- Avondale Elementary School
South Mifflin STEM Academy Selected as Samsung Competition State Finalist
January 10, 2023 -- State Finalists for Samsung’s national Solve for Tomorrow competition were recently announced, and a group of South Mifflin STEM Academy sixth-grade scholars made the cut. The group is one of only six state finalists from Ohio.
Students Royce Arnold, Ismael Bangura, Amirah Drakeford, Khadijatou Faal, A’niyah Fortner, DeChantii McIver, Kevonda Seagle, and Santiago Nava Garcia were led by teacher Leondra Drakeford as they completed phase one and will now enter into phase two of the contest. In addition to continuing in the competition, the group won a $2,500 prize package from Samsung.
The contest, open to students in grades 6-12, focuses on how Science, Technology, Engineering, and Math (STEM) can be applied to help improve local communities.
“Our school is STEM-focused, and we like to provide those types of opportunities for our students,” Drakeford said. “That’s why it just fit in with what we were doing here at South Mifflin. We thought it would be a great opportunity for these students to use STEM skills to show how they can help the community as future leaders.”
During phase one of the project, students were asked three questions that could not exceed 4,000 characters. They were judged on originality, feasibility, sustainability, innovation, community impact, and if their solution applied to STEM.
“We were just thinking of a solution for a problem in this community,” McIver said. “We immediately thought of water pollution because that’s what we believe to be one of the biggest problems in some of our communities.”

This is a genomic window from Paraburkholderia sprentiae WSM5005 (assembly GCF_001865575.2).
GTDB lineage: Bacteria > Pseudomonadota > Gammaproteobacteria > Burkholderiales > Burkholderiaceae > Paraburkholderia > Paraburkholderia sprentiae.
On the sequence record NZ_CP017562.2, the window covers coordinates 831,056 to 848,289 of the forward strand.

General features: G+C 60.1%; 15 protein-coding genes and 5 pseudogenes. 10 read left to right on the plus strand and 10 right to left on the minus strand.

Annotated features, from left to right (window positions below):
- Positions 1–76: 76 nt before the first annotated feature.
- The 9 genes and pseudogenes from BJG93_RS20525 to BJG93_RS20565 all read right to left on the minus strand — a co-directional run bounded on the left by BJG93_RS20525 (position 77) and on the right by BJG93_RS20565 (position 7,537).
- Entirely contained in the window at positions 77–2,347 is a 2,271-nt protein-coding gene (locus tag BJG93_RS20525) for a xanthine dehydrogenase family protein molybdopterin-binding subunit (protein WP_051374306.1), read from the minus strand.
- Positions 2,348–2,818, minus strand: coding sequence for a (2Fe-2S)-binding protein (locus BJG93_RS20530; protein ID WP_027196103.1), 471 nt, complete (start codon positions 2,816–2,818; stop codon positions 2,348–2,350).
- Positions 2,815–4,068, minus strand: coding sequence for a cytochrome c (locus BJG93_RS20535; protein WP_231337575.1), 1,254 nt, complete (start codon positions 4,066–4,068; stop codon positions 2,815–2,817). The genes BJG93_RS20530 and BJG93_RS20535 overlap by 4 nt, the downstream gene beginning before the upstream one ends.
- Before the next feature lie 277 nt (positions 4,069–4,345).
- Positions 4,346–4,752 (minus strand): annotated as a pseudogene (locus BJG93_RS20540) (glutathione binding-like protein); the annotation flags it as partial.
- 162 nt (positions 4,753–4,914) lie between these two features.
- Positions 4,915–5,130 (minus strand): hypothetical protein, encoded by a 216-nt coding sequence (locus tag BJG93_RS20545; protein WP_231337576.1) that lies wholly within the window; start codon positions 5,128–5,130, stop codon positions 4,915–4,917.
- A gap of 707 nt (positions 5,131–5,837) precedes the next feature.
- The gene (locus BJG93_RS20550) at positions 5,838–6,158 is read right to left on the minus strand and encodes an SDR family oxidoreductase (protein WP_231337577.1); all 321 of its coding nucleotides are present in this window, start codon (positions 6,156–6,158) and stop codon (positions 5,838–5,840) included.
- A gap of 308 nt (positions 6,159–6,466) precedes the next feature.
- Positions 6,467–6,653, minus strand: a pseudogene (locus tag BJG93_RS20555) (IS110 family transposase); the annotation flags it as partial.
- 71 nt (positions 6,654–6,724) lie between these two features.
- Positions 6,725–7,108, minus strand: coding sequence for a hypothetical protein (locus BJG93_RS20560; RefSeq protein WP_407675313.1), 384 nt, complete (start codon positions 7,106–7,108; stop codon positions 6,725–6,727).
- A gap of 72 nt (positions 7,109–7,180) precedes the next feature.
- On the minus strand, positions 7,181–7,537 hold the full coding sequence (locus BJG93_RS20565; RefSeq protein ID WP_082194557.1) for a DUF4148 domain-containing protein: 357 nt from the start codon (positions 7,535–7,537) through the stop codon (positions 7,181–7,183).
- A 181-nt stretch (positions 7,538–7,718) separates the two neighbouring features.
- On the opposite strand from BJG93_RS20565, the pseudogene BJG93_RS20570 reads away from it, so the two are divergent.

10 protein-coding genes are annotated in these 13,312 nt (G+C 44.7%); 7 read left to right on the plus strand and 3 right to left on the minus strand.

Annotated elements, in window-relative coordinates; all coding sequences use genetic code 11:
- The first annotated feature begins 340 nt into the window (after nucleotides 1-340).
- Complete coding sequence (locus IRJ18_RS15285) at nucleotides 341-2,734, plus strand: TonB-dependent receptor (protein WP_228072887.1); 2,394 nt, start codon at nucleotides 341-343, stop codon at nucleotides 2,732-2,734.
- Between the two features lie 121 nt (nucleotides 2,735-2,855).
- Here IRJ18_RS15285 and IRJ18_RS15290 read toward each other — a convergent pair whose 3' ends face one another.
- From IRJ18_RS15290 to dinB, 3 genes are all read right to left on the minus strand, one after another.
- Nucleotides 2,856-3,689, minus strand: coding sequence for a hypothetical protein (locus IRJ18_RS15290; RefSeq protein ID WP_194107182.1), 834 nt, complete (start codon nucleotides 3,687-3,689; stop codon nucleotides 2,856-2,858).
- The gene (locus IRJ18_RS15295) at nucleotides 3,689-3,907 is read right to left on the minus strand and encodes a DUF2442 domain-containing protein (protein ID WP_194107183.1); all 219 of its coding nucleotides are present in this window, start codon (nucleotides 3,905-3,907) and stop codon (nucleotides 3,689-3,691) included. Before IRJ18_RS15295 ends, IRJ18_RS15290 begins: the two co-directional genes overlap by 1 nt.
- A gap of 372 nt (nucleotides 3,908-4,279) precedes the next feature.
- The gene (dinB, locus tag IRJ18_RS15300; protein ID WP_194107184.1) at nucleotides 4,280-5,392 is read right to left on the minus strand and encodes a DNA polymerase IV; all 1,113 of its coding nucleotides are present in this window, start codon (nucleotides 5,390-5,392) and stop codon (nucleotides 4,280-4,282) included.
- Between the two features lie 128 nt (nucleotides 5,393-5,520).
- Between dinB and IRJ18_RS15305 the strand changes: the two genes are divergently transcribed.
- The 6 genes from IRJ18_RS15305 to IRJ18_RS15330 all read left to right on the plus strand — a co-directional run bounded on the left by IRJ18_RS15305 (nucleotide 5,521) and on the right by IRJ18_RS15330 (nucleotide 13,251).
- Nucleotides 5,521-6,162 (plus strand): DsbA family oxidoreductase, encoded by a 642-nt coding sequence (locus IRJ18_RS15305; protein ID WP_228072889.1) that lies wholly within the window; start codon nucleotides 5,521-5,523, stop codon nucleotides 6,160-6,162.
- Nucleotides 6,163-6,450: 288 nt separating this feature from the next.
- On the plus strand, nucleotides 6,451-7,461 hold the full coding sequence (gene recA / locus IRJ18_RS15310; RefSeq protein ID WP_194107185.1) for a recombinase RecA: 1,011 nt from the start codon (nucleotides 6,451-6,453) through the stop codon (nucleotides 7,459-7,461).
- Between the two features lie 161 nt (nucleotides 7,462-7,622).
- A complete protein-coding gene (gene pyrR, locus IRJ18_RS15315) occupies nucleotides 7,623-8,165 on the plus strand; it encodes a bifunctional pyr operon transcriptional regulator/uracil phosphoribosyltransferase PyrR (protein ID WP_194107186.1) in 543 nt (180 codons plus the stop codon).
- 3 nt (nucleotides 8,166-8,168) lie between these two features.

The students decided they wanted to better their community’s water source. They are concerned that their main source of drinking water from the Scioto River will cause Ohio residents to become sick due to pollution.
“The impact a project like this could have on the community is very important,” Garcia said. “I want people to have access to clean water for basic necessities like cooking, cleaning, washing, and drinking. I want the water to be cleaner so people don’t get sick using it.”
Creating a filter that will clean the water is something the students want to explore in future phases of the competition if selected.
“My favorite part of the project is figuring out how to make it all happen - how we are going to do it using math and technology,” Bangura said.
Moving forward, their phase two activity will be outlining how to execute the project. Students will need to work together quickly and effectively to meet the January 18 submission deadline.
“The best part for me was watching the students problem-solve and collaborate,” Drakeford said. “And to see their excitement talking about how they could help the community.”
Drakeford is overjoyed that her students have come this far.
“I’m excited that our sixth-grade students have the opportunity to compete on a national level,” Drakeford said. “I saw this competition in an email from the curriculum department that they sent out to all Columbus City Schools and thought it would be a great experience for the students. I’m glad they can represent our school and district, and I’m proud of all that they've accomplished.”
Columbus City Schools Chief Information Officer Vandhana Veerni was thrilled that South Mifflin took the opportunity to enter a competition her team provided information about through a district-wide email. She also commended the students on their achievement with enthusiasm and discussed the importance of technology in the classroom.
“Technology is a must-have and part of the CCS Portrait of a Graduate,” Veerni said. “I’m proud of our team for being able to provide these things for our students. We hope that students receive the technology skills that they can use to be the best they can be. We want them to graduate with confidence and be successful in however they define success.”